Carnival fans dealt blow as cruise line cancels sailings into fall
One of the world's biggest cruise lines just threw in the towel on a quick return to operations.
Miami-based Carnival Cruise Line, which is second only to Royal Caribbean in size when measured by passenger capacity, on Monday pushed back its return to service in North America until at least early October.
Citing the coronavirus pandemic, Carnival said in an announcement that it was canceling every North American sailing it still had on the books for August and September.
Until Monday, the line had been telling customers it would resume departures in August with eight of its 27 ships.
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Carnival's announcement comes just three days after the main trade group for the cruise industry, the Cruise Lines International Association (CLIA), announced that all its members operating oceangoing ships would extend their suspension of cruises in U.S. waters until Sept. 15.
By extending its North American cruise cancellations to the end of September, Carnival is going further than what CLIA announced on Friday.
“During this unprecedented pause in our business, we have continued to assess the operating environment and confer with public health, government and industry officials,” Carnival president Christine Duffy said in a letter sent Monday to passengers and travel agents. "We apologize for disrupting your vacation plans and appreciate your patience as we work through these decisions."
Duffy gave no timetable for when Carnival would resume sailing in North America but suggested it only would occur when the public was confident in cruising again.
“We have watched with great interest as commerce, travel and personal activities have begun to start back up," Duffy said. "Once we do resume service, we will take all necessary steps to ensure the health and safety of our guests, crew and the communities we bring our ships to in order to maintain public confidence in our business.”
The vast majority of Carnival's departures are in North America, but it does have a small operation in Australia. The line has canceled most sailings through early October in Australia, too, but still has two trips on the books in Australia for late September.
Carnival is joining a growing list of cruise lines canceling all sailings into the fall. Just last week, Norwegian Cruise Line and its sister brands, Regent Seven Seas Cruises and Oceania Cruises, canceled nearly all sailings into early October. Cunard, Silversea, Seabourn, Holland America, Princess Cruises and Windstar Cruises also already have announced they won't resume sailings until the fall at the earliest.
Related: Why you shouldn't take a voucher for a canceled cruise
Carnival is facing more of an uphill battle in restarting operations than many lines because its cruise operations are heavily centered on sailings out of U.S. ports.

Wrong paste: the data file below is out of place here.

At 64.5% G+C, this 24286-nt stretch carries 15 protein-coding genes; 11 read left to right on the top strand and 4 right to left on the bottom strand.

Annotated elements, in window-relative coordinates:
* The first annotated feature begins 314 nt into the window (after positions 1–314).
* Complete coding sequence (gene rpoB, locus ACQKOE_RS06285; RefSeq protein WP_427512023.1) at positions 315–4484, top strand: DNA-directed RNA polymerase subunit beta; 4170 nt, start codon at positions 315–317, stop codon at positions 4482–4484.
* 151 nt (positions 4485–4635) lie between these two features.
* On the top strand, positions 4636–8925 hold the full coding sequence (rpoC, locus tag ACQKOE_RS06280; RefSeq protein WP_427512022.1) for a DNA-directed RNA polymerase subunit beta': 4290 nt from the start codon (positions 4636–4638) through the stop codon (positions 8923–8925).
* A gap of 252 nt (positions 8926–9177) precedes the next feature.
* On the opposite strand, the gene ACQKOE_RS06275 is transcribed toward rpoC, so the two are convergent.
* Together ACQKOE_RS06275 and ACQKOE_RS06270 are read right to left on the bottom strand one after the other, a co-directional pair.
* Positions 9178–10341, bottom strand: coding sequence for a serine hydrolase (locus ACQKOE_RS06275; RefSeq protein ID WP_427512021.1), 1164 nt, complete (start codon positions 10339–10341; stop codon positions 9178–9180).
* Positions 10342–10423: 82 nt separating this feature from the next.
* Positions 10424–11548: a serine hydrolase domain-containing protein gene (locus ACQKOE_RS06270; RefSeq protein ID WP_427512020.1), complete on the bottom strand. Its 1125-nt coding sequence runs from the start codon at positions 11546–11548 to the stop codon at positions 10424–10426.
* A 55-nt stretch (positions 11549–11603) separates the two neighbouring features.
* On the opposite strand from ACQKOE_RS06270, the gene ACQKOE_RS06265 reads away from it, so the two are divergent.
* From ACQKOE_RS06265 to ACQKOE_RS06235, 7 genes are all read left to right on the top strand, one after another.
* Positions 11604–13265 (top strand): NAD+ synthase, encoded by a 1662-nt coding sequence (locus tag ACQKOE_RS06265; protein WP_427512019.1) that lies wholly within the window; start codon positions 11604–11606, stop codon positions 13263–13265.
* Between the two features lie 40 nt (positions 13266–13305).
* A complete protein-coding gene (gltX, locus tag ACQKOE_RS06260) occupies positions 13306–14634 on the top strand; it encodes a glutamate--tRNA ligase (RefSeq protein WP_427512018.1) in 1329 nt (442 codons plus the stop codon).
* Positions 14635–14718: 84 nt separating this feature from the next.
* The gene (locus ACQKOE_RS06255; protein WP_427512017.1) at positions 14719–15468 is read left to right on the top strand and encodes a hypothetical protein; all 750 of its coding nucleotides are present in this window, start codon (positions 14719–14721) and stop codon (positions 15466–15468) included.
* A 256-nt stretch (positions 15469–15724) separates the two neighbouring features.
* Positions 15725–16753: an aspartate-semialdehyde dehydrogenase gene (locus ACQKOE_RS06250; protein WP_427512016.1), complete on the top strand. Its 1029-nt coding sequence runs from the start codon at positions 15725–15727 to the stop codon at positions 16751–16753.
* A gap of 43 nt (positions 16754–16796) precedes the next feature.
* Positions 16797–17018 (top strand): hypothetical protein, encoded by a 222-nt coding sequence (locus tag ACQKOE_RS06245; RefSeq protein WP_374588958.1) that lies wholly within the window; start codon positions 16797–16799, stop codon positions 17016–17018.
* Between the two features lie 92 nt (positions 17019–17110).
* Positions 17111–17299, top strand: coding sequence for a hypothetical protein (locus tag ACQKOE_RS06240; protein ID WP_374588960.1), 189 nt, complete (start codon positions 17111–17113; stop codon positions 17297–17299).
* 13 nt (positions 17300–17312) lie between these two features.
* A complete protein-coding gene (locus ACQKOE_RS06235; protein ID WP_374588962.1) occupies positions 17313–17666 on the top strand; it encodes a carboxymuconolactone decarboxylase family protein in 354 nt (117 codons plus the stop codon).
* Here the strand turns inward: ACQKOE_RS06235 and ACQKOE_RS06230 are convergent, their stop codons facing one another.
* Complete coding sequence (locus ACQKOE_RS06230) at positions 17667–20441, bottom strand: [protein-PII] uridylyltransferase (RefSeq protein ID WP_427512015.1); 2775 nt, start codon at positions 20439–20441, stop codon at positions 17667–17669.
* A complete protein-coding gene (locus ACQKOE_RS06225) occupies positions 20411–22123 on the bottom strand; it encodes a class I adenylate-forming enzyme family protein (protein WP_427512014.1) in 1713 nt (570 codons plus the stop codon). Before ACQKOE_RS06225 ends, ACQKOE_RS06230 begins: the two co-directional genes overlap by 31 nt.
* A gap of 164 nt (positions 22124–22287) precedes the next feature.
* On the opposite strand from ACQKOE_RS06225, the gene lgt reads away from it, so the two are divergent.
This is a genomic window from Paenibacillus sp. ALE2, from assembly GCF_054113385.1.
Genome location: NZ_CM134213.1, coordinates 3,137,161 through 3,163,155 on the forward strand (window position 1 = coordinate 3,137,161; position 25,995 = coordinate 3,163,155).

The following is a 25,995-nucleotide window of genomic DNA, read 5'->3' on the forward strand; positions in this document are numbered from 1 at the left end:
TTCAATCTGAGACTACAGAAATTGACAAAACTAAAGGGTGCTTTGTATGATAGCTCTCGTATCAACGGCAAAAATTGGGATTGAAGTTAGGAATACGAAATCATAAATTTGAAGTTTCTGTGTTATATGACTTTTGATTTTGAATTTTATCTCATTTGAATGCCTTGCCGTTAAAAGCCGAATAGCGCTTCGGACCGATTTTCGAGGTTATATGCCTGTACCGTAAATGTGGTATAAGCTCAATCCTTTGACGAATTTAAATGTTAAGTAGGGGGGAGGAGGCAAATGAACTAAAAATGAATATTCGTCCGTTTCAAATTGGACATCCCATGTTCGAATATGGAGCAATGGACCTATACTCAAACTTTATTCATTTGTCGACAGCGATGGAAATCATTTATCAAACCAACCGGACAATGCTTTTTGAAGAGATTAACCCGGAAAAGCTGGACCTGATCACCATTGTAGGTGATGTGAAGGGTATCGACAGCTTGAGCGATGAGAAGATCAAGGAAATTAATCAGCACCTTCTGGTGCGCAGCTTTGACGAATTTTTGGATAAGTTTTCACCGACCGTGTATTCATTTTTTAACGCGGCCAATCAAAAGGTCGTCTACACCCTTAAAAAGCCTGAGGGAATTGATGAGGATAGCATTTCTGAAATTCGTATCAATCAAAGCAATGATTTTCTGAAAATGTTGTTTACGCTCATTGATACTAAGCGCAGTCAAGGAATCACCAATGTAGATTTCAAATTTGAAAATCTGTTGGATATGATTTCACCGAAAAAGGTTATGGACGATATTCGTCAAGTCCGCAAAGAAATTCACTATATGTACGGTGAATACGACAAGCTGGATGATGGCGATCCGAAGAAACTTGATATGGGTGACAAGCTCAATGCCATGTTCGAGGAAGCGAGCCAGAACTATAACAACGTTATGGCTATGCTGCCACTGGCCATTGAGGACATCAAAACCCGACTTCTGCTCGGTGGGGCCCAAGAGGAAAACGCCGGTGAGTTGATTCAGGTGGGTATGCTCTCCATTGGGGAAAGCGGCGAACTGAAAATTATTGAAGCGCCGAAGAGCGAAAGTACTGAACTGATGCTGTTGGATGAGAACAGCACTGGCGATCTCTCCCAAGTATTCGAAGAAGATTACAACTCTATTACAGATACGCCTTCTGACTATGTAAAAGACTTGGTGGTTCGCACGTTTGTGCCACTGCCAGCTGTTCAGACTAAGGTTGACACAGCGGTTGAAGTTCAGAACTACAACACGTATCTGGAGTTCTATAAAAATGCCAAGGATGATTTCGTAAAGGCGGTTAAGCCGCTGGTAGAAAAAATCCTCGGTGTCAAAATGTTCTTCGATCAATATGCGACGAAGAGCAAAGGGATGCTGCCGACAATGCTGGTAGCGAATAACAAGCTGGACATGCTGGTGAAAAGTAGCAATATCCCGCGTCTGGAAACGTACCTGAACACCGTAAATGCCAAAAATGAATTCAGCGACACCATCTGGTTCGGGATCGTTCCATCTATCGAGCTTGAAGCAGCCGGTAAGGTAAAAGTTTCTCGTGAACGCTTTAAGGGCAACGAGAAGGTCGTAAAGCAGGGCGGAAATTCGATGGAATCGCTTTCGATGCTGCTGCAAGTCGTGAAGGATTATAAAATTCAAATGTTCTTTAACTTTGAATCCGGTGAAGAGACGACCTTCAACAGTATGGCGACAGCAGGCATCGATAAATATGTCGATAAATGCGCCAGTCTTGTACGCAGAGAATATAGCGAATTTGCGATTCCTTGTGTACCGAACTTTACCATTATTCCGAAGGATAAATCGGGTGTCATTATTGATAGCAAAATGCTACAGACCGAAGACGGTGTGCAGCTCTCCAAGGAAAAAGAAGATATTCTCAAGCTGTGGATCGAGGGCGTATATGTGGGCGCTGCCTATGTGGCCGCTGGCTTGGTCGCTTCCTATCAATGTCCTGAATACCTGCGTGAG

It is becoming increasingly clear that cruising out of U.S. ports will not return as quickly as cruising in some other parts of the world, most notably Europe, due to the progression of the coronavirus outbreak in the U.S. Many countries in Europe are ahead of the U.S. in bringing down coronavirus case count numbers.
A few small cruise vessels in Europe -- mostly river ships -- already have begun to restart sailings on a localized basis with trips aimed at the local market. The first was German line Nicko Cruises, which resumed river cruises in Germany with a single ship earlier this month. The trips are aimed at local Germans who can reach the ship by car or train.
Last week, Norwegian cruise and ferry company Hurtigruten restarted its famed ferry service along the coast of Norway, which often draws traditional cruisers as well as locals traveling between Norwegian towns. The company also plans to start up cruises from Germany for the local German market in the coming days.
Some small-ship cruising also is about to start up in French Polynesia.
There is a growing consensus in the cruise industry that river ships and small vessels that sail coastal routings will be able to resume semiregular operations this year far earlier than the bigger ships that offer long-distance ocean trips.
In part, this is because small vessels offer a sort of small-group travel that is easier to manage in an era of social distancing than the mass tourism of big ships. The typical river ship in Europe, for instance, has fewer than 100 cabins. It essentially operates as a small boutique hotel — albeit one that happens to move from town to town. Touring always is in small groups or on an individual basis. Onboard spaces rarely are crowded.
Additional resources for cruisers during the coronavirus outbreak:
- When will cruising resume? A line-by-line guide
- Why you shouldn't expect bargain-basement cruise deals anytime soon
- How to cancel or postpone a cruise due to coronavirus
- Expecting a refund for a canceled cruise? Here's how long it will take
- Some of the year's hottest new ships could be delayed
- Stream these 13 movies, television shows to get your cruise ship fix